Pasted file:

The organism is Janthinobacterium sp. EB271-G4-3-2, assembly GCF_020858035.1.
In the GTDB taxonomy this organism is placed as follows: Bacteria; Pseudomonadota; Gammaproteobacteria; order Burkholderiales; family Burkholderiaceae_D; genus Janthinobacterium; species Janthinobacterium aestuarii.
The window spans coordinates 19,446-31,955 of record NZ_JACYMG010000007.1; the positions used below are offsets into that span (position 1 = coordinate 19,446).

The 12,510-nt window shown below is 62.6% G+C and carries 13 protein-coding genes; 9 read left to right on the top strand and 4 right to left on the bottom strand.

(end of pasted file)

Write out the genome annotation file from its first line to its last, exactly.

The organism is Janthinobacterium sp. EB271-G4-3-2, assembly GCF_020858035.1.
In the GTDB taxonomy this organism is placed as follows: Bacteria; Pseudomonadota; Gammaproteobacteria; order Burkholderiales; family Burkholderiaceae_D; genus Janthinobacterium; species Janthinobacterium aestuarii.
The window spans coordinates 19,446-31,955 of record NZ_JACYMG010000007.1; the positions used below are offsets into that span (position 1 = coordinate 19,446).

The 12,510-nt window shown below is 62.6% G+C and carries 13 protein-coding genes; 9 read left to right on the top strand and 4 right to left on the bottom strand.